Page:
And other threats to religious freedom persist, he said, like the legalization of same-sex marriage, which could pose problems for religious institutions that uphold the Church's teaching on marriage.
The archbishop cited then-Solicitor General Donald Verrilli, who admitted during oral arguments in Obergefell v. Hodges, the 2015 Supreme Court case that legalized same-sex marriage in all 50 states, that there could be an issue with the tax-exempt status of religious universities teaching that marriage is between one man and one woman, if same-sex marriage were the law of the land.
Some bishops voiced their strong support for the committee on Thursday, including Cardinal Timothy Dolan of New York, who chaired the USCCB when the committee was formed, and Cardinal Donald Wuerl of Washington, D.C. The most recent president of the USCCB, Archbishop Joseph Kurtz of Louisville, also supported making the committee permanent.
The bishops of the world "look to us," Cardinal Dolan told his fellow bishops, "to be the real quarterbacks" in "defense of religious freedom."
A few bishops voiced objections to making the committee permanent in the discussions before the vote on Thursday.
Several were concerned about how it would appear to make the religious liberty committee permanent at the same time that the bishops' working group on immigration, begun in November, finished its formal work.
However, Archbishop Jose Gomez of Los Angeles, vice president of the conference, clarified later on Thursday at an afternoon press conference that the working group "will continue," although Cardinal Daniel DiNardo of Houston-Galveston, president of the conference who had begun the working group last November, had not specified a timeline for how long it would continue.
Furthermore, Archbishop Lori stressed, the conference already has a standing Committee on Migration. "The important thing is that as the sun sets, there's a permanent committee in place, because we understand the questions of migration are permanent," he said.
Bishop Christopher Coyne of Burlington, Vt. also voiced concerns that funding for the religious freedom committee could eventually dry up, while Cardinal Joseph Tobin of Newark said that domestic religious freedom concerns "can be handled by the domestic policy committee," referring to the USCCB Committee on Domestic Justice and Human Development.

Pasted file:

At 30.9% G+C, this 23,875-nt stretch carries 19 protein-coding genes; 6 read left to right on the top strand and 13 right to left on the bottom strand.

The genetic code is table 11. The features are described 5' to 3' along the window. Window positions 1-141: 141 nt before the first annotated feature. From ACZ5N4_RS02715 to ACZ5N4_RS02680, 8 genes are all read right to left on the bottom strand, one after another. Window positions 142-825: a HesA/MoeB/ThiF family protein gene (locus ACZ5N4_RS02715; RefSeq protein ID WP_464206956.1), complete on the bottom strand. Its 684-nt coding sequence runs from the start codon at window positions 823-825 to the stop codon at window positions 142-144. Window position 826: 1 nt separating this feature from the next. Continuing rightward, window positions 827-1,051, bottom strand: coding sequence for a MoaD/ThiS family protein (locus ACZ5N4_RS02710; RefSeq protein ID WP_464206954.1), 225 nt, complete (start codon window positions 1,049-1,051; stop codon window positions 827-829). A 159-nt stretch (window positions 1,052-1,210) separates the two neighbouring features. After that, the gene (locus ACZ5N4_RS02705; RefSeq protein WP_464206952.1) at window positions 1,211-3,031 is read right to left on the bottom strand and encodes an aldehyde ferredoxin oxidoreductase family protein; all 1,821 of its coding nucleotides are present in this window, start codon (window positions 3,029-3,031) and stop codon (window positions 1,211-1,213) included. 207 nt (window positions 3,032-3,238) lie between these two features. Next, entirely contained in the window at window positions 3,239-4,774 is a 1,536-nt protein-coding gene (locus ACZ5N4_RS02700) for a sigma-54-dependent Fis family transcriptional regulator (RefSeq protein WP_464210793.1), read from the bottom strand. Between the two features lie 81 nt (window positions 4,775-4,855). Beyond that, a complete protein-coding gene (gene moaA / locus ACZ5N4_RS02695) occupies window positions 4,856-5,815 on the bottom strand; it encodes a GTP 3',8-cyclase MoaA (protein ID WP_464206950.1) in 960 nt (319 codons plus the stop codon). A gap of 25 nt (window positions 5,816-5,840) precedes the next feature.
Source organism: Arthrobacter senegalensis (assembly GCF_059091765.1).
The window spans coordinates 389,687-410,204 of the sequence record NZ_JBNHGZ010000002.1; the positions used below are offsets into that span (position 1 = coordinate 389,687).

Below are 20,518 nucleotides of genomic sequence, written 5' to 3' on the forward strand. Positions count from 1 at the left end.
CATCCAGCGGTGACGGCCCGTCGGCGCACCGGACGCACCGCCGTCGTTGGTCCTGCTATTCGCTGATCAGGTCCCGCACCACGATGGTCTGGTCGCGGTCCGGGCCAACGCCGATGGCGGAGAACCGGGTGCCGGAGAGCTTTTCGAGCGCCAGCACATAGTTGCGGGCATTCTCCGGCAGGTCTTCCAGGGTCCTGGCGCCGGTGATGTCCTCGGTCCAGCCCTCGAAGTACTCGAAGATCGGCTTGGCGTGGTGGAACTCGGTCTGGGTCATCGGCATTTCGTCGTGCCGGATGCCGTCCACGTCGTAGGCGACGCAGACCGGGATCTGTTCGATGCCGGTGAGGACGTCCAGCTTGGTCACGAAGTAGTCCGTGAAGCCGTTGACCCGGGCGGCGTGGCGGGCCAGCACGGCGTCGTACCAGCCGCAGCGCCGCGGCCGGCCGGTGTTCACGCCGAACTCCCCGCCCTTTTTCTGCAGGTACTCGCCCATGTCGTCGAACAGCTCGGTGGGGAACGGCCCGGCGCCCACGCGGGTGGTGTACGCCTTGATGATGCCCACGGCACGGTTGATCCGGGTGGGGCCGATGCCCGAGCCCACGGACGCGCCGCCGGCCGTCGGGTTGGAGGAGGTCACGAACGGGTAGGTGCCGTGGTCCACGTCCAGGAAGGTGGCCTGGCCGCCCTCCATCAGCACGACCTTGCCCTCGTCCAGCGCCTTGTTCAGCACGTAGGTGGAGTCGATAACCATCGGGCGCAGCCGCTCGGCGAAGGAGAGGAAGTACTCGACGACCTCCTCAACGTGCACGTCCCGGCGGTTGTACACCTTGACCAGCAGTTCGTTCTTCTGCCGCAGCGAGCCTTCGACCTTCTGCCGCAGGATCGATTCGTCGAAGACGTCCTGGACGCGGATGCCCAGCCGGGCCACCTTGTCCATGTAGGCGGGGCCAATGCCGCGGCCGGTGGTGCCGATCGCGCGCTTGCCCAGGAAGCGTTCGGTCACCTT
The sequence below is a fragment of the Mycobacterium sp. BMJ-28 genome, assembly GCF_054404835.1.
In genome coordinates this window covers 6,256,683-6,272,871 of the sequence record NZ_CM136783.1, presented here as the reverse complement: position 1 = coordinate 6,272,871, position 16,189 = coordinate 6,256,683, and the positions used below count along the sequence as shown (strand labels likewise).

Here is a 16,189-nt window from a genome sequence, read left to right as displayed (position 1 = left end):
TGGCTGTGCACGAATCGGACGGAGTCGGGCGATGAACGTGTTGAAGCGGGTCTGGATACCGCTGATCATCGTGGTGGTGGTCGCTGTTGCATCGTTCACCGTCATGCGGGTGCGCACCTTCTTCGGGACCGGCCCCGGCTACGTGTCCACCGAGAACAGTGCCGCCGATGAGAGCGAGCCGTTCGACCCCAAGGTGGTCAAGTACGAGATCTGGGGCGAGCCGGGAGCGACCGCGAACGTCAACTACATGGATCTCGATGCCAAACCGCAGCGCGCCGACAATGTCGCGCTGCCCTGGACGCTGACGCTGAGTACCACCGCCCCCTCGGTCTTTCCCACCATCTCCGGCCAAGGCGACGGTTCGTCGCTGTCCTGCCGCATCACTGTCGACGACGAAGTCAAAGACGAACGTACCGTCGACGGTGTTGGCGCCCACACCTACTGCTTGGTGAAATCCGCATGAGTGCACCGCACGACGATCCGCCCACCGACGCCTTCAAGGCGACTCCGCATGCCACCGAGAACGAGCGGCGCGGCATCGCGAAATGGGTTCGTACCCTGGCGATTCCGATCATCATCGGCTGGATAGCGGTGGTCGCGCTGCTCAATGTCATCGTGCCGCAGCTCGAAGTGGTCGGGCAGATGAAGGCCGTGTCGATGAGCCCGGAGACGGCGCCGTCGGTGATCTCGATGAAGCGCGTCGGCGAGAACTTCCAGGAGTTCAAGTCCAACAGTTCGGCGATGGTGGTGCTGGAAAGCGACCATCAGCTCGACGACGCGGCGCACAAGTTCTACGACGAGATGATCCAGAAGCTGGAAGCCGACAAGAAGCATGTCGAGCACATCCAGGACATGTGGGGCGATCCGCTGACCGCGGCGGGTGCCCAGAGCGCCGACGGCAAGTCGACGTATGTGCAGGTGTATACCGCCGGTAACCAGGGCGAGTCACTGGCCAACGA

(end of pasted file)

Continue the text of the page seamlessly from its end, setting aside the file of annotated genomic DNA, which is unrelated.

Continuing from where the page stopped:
"I am not convinced that there is a need at this time for it," he said of the religious freedom committee.
Bishop Francis Kalabat of the Chaldean Eparchy of St. Thomas the Apostle in Detroit strongly supported extending the committee, however.
(Story continues below)
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There are "currently 60 million refugees in the world," he said. "What percentage of them came as a result of a lack of religious freedom?"
"Who you back up, or who backs you up, is who gives you the strength" in the Middle East, he said, noting that if the U.S. shows strong support for religious freedom, it also shows support for persecuted Christians elsewhere.
Religious freedom, Archbishop Lori stressed, covers "a wide spectrum of ministries, a wide spectrum of advocacy," and there is need for "some consistency for a clearing house and a clear voice."
"Religious liberty is a concept that really relates to one's fundamental stance towards God," he said, "that first and primal relationship towards God." As Dignitatis Humanae states, he noted, religious freedom is "rooted in human nature" and "granted by God as a fundamental human endowment.
On Thursday, the bishops also voted to approve new guidelines for the celebration of the sacraments of persons with disabilities.
The new guidelines were said to pay deeper attention to allergy problems, for example the gluten intolerance or alcohol intolerance of a communicant. They encouraged parishes to be more aware and accommodating of persons with disabilities in the distribution of the sacraments.